Strangely enough, I have always hated tight things, anything that confines me physically. I am seriously claustrophobic, yet I am drawn towards this tight confining life. The life that says when and what you can eat, who you can see, what you can do and say, unwritten rules galore.  Rigid, unrelenting, changeless, unforgiving.

So when I heard those words — breathing room, give yourself breathing room– I thought “Can I? Can I really?” All the confining I had done on purpose. All of the restricting I had inflicted upon myself. All of the rigid rules. I did those things. I inflicted it, enforced it. I gave myself a life of confinement, a life without air, without any room to breathe, to fail.

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I gave myself that kind of life, but now I’m choosing to give myself a life that breathes. I need  to give myself room to have hard or bad days. I need room to get overwhelmed and cry. I need room to be imperfect. Because life is not perfect. My family and friends are not perfect. College will not be perfect. There will be overwhelming, hard, straight up bad days where I just want to throw my hands up in defeat. Without breathing room those days are too much, unrecoverable. Those days are failure and make me want to quit. But, insert some breathing room, stretch that square inch a bit, and that same day can be called good. I can laugh at that day. I can pause, breathe deep and say, “this too is good.”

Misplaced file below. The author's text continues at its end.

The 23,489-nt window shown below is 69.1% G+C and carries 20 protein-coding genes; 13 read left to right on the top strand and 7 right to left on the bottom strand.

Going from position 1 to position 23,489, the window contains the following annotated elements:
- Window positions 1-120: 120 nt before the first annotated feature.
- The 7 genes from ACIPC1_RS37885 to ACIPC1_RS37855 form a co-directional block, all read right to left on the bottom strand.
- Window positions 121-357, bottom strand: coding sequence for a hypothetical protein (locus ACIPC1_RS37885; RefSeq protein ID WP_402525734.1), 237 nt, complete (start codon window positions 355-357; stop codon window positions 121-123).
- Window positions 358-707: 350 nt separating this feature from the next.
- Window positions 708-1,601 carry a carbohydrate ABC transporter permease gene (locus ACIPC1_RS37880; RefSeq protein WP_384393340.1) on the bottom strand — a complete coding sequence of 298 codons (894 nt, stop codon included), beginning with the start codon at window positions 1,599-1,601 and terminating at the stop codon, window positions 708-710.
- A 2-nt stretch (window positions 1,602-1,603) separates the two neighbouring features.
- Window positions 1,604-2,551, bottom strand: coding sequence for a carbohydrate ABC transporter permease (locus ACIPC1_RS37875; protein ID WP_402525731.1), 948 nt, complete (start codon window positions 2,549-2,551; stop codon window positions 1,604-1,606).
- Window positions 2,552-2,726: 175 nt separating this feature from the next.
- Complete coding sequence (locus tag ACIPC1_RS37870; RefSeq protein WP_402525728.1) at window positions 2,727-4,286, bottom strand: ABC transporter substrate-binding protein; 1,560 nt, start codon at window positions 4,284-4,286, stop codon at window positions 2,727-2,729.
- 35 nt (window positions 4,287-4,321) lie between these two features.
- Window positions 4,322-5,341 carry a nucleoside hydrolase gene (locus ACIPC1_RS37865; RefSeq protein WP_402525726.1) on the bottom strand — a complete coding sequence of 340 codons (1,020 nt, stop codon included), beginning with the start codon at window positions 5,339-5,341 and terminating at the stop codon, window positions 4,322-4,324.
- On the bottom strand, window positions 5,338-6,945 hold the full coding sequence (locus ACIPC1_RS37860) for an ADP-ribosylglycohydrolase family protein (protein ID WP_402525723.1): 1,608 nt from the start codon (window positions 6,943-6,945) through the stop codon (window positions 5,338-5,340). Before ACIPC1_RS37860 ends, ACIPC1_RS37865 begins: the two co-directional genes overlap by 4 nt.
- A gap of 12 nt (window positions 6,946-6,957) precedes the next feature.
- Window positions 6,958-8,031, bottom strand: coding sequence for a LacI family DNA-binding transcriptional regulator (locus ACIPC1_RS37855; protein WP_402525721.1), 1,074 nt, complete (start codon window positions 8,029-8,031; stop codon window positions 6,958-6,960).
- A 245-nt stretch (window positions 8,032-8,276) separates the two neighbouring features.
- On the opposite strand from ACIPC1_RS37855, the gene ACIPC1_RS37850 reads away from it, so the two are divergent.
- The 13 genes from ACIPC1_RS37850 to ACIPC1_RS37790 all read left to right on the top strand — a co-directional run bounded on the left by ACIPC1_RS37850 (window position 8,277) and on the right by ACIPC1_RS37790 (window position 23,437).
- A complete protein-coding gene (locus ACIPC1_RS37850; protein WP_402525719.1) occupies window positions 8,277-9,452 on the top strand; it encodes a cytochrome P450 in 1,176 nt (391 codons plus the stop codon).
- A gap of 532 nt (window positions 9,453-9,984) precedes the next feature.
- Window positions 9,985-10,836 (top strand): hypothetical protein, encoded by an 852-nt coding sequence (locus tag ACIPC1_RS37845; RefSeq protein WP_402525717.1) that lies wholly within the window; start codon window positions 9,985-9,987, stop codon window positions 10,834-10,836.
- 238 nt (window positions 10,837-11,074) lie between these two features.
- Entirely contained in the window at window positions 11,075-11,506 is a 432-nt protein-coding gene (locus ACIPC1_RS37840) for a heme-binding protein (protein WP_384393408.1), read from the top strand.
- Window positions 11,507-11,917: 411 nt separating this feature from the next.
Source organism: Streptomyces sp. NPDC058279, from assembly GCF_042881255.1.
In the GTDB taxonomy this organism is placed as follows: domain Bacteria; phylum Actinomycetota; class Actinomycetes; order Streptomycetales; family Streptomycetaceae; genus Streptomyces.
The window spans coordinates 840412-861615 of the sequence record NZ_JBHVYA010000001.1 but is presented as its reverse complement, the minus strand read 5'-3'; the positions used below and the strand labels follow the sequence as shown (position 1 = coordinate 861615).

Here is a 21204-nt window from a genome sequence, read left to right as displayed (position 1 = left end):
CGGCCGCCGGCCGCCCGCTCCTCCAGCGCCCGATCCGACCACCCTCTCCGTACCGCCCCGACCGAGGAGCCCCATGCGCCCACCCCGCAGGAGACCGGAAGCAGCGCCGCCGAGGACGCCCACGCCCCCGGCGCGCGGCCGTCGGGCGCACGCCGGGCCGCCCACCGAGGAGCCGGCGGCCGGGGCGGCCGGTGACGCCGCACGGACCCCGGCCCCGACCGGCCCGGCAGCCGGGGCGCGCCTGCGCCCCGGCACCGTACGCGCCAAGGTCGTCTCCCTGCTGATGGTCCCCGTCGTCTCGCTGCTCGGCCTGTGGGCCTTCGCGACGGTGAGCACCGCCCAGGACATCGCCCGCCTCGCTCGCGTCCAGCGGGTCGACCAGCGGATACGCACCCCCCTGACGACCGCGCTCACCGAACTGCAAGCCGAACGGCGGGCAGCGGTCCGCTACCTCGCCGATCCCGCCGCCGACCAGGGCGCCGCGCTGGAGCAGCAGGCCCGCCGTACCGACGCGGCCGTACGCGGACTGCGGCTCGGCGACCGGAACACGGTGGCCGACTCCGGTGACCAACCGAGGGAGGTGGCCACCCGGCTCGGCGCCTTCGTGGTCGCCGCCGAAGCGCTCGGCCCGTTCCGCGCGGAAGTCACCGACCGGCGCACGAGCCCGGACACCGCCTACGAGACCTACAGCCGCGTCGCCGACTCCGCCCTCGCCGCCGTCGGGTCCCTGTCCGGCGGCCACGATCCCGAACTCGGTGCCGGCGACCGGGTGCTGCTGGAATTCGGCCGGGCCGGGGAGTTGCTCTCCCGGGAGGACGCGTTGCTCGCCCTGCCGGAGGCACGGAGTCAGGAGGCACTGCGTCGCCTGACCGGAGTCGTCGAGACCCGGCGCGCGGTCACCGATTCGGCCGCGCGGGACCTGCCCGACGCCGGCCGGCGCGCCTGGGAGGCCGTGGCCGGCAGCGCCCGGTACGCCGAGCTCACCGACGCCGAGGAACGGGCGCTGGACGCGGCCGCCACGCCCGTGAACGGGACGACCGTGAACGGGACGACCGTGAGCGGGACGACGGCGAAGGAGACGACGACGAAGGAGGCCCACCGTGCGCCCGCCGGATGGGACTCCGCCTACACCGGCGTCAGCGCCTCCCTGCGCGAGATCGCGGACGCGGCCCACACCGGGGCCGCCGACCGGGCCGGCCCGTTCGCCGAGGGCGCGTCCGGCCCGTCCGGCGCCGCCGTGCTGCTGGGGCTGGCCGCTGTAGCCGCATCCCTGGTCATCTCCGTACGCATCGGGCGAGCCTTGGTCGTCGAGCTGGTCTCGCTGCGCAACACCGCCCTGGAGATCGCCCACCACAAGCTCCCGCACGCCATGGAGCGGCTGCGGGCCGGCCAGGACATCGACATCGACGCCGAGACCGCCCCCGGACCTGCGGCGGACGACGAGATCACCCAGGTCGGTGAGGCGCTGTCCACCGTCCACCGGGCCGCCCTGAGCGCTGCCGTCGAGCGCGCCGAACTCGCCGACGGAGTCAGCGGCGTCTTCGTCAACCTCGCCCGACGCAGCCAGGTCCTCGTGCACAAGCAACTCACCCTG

That extra room means that what would have been failure in my teeny-tiny perfect box can instead be called grace, growth, good. That extra room means release of the pressure to be good enough, an end to the proving and the living up. That extra room means God has room to move. Room to change me, bend and break me, mold and challenge me, love and grow me. In my confining life there was no room for anything “else,” not even God.

As I have thought and prayed over this need for breathing room, God gave me this — You don’t need more breathing room. You already have all the room you need. I gave you all the room you could possibly need on the Cross. Just take it. Use it. 

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(image via Pinterest)

Talk about dumb-struck. Of course I have all the room I need. Jesus gave me all the room in the world to fail and fumble and fall on the cross. He gave me so much room, grace (unmerited, undeserved favor), to mess up that I will never be able to use even half of it. It’s immeasurable the grace He has bestowed upon me. James 4:6 says, “But he gave us more grace.” He didn’t just give grace, He gave more grace and even more on top of that. His grace has no constraints. It is freely given to all. Titus 2:11 says, “For the grace of God that brings salvation has appeared to all men.” Not just the good or the perfect or the tall or the thin or the pretty or the smart or the talented, but to all. Yet this grace was not given because of something I did. No, this grace is a gift. It’s a gift that God gave in His Son. It’s a gift that cost more than we will ever be able to comprehend. And it’s a gift that we choose to breathe in and live out of daily.

I will leave you with this question — do you need to use more of your gifted breathing room?

Remembering: Two Years Later

Two years later. Two years older. Two years changed. Two years different. Two years stronger. Two years braver.